On social writing and other things
Disclaimer: This post is more personal than usual for this blog. But it is necessary… It is necessary to help me keep going.
Since 30 September last year, when I published here that my PhD thesis was finally available in the Lincoln University library, I haven’t written about writing and research anymore. This made this blog slow going.
Truth is I thought I could only write about my research topic from now on, and on trying that I had an unpleasant surprise. I realised I need to write here on this blog, I need to take part in twitter conversations, I need to feel part of the ‘group’ to be able to write at all. This way I can write both about writing process and about my own research topic.
During the PhD I had ups and downs as most people – who doesn’t? – but above all I loved it. I loved doing the fieldwork, writing about it, going to conferences, I’ve been proud of the results I’ve found, and the writing I’ve done. And I thought the worst bit was behind me… I was wrong.
Since I submitted the PhD thesis I’ve spent a semester doing research in Germany, then upon return to New Zealand I worked in a non-academic department at the university, and since July last year I’ve been back teaching at the School of Landscape Architecture at Lincoln University. This is my passion, this is what I have been preparing myself for during the past 10 years since I finished my undergraduate degree, and I am extremely grateful for the opportunity to carry on in that great School. The many classes I have been teaching, however, have been challenging my writing and time management skills. I have been following much advice I read online and trying to write at least 2 hours per day. But recently I realised that when I don’t have a two hour block I feel like it is not worth even starting, and this has been delaying everything. So based on Wendy Belcher’s Writing your Journal Article in 12 weeks I changed the strategy. My very minimum now is 30 minutes a day, meaning that every day I have to at least remind myself of where I stopped (and add a line to my on-paper thoughts). This is my extreme attempt to keep going, but I recently realised there was something else in this equation.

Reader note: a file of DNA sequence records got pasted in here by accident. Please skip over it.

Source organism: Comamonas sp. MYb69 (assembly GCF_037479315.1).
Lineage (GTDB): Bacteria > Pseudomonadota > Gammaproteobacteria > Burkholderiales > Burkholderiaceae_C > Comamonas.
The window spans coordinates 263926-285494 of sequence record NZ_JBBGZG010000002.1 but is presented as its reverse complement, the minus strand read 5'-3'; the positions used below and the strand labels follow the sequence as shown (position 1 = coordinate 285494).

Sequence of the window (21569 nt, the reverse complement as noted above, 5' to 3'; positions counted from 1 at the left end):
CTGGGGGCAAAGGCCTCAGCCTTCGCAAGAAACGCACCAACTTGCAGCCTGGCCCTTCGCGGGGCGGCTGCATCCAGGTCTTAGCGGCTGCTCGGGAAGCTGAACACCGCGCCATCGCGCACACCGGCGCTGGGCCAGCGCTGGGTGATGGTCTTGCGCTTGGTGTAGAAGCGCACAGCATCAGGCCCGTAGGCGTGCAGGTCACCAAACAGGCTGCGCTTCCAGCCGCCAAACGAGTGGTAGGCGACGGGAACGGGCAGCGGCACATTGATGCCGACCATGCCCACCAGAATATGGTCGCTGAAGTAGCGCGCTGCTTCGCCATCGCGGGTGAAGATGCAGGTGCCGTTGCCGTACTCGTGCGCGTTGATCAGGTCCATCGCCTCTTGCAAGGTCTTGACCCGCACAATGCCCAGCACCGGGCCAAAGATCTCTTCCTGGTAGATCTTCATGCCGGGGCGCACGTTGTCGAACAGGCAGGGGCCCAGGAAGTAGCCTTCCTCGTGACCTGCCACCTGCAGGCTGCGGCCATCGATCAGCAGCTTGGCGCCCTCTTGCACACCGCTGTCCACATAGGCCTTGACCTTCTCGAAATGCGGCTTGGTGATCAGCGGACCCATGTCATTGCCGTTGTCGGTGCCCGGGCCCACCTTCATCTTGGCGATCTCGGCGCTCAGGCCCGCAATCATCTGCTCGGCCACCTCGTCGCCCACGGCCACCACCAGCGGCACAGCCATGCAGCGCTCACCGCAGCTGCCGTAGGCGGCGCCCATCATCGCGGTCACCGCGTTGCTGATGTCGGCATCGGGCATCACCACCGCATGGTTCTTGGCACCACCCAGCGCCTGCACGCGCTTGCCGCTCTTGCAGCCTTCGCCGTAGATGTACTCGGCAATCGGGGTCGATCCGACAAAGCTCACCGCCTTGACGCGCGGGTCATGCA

As a good South American I am passionate and I am also a social butterfly, have always been and have never denied it. I love talking and chatting, and these chats help me shape my thoughts, identify strengths and weaknesses in my work. Many times over the past five years I’ve seen PhD students around me struggling with writing blocks and hating their own work, and only now, in the midst of this feeling of isolation I can understand them. I can understand what they are/were going through. I’ve always known that you guys, readers of this blog, and the academic twitter community out there were of great help. But I confess I didn’t realise I’d suffer the same writer’s block if I didn’t have you there. Many times I encouraged my colleagues to join the conversation, without knowing that I would face the same trouble if I let the conversation die. Reading Belcher’s advice on the fact that Successful academic writers make writing social it all made sense to me. So I am back in my pursuit of comfort. Hopefully ‘writing about writing’ will help me write about all other equally important things.
What is your experience? Am I the only one in need of an inspired academic chat here?